Many portions of the injection process are repeated as they all utilize Process Hollowing as the technique of choice, but the distinct feature of the “b” command is its choice to inject into svchost. Process hollowing for Hancitor follows a routine like this:

  1. Load the image into a buffer
  2. Start svchost into a suspended state
  3. Get address space of the newly created process
  4. Allocate the address space using VirtualAllocEx for the image to be moved into
  5. Copy image into the new buffer
  6. Use WriteProcessMemory to write the image into the new buffer
  7. Start new thread in svchost

“e” Command – Download Image and Inject into Current Process

Figure 13. downloadImageAndExecuteWithinCurrentProcess
Figure 13a. loadImageIntoCurrentProcessAndExecute

When the bot receives the command to inject into the currently running process, it will have several assumptions to work with, including whether or not the downloaded is a DLL or requires a new thread. The routine is relatively straightforward:

  1. Download Image (exe)
  2. Check if PE
  3. Allocate memory for image
  4. Allocate memory for new process address
  5. Copy image into the new buffer
  6. Set image base
  7. Set new entry point in the current process
  8. Load import table
  9. Create thread

“l” command – Download Shellcode and Execute

Figure 14. downloadShellcodeandExecute

While the function says “downloadImage” in this case, it will download shellcode and inject the code into a new process and thread.

Figure 14a. executeShellcode

Because this command only utilizes shellcode, Hancitor builds in the flexibility for injection into the current process or svchost. If the flag (fRequiresHostProcess) is set to 1, the shellcode will be injected into a new svchost process, otherwise the current process is used. This is likely to be seen when a Cobalt Strike Beacon is going to be loaded.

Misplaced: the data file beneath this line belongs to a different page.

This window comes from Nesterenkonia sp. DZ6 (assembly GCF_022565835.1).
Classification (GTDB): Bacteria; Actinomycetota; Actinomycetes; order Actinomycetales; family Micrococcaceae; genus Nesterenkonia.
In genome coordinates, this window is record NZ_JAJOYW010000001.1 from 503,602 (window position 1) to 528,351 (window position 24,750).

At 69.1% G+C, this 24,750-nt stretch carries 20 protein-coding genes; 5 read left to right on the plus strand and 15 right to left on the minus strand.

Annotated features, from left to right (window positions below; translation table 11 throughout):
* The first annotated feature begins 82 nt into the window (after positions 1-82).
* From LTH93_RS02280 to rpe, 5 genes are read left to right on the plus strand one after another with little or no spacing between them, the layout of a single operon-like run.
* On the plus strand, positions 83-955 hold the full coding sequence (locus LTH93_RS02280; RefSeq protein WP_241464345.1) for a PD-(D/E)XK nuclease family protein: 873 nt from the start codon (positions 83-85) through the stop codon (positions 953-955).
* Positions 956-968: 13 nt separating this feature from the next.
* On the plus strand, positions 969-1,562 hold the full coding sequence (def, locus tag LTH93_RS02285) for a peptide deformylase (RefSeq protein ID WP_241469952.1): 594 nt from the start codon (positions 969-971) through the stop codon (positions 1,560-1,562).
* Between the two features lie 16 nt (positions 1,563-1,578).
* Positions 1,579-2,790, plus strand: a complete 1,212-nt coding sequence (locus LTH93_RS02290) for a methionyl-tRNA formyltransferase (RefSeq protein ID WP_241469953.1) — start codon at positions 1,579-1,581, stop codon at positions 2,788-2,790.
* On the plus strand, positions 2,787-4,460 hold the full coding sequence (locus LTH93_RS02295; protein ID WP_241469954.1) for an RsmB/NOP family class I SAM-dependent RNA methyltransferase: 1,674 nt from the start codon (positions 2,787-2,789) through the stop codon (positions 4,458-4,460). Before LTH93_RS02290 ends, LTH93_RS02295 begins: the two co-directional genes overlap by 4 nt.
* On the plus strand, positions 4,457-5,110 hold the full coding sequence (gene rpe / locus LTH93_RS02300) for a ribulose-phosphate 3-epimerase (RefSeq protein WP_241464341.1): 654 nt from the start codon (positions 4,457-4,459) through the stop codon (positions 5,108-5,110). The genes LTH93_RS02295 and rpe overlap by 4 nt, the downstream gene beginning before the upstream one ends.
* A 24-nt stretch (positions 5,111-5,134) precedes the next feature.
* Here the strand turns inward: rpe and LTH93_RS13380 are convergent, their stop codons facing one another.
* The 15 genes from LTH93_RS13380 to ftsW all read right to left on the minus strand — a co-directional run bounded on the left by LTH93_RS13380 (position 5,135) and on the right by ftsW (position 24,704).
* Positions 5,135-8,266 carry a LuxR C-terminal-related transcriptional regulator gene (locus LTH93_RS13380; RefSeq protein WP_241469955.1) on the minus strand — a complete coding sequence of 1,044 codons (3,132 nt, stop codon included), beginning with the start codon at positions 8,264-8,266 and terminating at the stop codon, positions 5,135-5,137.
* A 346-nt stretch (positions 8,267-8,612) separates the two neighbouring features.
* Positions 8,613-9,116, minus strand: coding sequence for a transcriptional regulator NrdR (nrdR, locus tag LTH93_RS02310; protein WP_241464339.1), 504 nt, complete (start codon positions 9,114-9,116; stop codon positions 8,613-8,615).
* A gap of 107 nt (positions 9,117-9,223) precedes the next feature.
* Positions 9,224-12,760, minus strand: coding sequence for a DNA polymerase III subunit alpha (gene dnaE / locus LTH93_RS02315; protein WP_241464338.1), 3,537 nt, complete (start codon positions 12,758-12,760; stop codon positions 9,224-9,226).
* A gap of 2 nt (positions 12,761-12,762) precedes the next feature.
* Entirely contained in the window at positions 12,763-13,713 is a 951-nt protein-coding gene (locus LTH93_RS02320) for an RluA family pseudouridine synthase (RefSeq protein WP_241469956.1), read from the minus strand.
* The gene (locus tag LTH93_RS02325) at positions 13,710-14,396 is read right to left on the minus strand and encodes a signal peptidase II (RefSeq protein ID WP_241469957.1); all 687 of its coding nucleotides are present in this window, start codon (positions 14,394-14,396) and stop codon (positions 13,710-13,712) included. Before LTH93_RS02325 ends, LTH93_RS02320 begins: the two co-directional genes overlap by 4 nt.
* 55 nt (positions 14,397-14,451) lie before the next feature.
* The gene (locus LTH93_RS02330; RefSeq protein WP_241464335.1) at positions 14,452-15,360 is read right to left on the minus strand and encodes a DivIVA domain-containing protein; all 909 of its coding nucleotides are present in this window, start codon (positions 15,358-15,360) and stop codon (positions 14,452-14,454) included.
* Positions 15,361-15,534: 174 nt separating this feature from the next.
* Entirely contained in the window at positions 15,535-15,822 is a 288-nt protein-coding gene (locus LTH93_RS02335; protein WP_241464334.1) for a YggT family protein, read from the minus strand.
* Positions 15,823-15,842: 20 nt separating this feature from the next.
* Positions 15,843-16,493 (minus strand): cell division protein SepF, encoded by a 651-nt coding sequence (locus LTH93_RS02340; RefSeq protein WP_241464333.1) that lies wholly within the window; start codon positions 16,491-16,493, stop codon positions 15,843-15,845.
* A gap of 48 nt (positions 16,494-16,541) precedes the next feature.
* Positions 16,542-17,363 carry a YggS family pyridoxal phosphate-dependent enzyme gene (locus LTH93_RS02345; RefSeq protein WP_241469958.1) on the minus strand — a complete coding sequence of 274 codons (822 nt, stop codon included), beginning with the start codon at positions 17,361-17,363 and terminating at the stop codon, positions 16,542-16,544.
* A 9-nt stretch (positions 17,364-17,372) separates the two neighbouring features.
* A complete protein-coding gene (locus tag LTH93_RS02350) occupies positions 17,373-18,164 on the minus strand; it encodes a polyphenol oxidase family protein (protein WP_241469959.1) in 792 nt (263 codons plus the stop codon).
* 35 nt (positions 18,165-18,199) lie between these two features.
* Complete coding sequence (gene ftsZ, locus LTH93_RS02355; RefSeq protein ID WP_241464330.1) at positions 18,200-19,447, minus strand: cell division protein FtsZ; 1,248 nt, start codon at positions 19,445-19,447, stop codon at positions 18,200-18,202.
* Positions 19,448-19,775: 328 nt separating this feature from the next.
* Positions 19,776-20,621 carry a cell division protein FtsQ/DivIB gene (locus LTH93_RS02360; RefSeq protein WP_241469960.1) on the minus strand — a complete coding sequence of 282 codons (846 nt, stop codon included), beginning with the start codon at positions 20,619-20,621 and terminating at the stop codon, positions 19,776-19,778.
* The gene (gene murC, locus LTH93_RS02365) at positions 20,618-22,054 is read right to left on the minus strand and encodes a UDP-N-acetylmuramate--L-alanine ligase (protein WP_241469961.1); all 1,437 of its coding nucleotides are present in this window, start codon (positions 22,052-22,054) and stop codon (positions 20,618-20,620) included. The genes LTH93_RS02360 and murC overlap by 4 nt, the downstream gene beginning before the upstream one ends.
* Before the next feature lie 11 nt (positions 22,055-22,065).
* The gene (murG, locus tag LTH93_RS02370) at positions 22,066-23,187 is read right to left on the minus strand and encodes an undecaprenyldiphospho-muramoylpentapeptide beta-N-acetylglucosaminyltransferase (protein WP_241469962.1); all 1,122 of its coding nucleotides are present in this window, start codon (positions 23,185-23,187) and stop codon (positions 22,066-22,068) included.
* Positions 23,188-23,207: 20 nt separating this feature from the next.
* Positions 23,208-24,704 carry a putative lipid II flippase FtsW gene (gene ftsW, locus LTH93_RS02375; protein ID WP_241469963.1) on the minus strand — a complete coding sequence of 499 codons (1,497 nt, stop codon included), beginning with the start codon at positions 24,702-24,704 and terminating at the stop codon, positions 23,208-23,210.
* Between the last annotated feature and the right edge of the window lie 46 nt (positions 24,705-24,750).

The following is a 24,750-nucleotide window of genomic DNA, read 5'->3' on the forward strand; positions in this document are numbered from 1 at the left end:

“r” Command – Write to Disk and Execute

This command is distinctly different than the rest in that it is the only command that touches disk and does not use process hollowing.

Figure 15. downloadImageAndExecute

Hancitor makes executions rather simple and tolerant to server-side changes by including options to run both DLLs and EXEs which is fitting for the malware it drops.

Figure 15. writeTempFileAndExecute

In the cases seen, this is not a common option for Hancitor to write a file to disk and leave unnecessary evidence behind. There are checks to determine if the downloaded image is a DLL or and EXE but regardless, a file with the prefix “BN” with a random name is being created to the user’s

AppData\Local\Temp directory. When the file is written, if the file is a DLL it will be executed with RunDLL32.exe and if the file is an EXE, it will be a normal execution with Hancitor as the parent process.

Hancitor Detection Opportunities

There are a number of effective Suricata rules available to detect Hancitor through network traffic, another effective means can occur at the endpoint. Most EDR products can detect DNS resolutions and make the connection to the associated process. Filtering and creating detections on this can offer some insight as to what processes might be profiling a system, but should not be considered high fidelity unless paired with better detections. The logic would look something like this in Kusto Query Language (KQL) using Sysmon logs:

| where EventID == 22
| where Domain == “” and  ProcessName !in (“chrome.exe”, “iexplore.exe”, “firefox.exe”)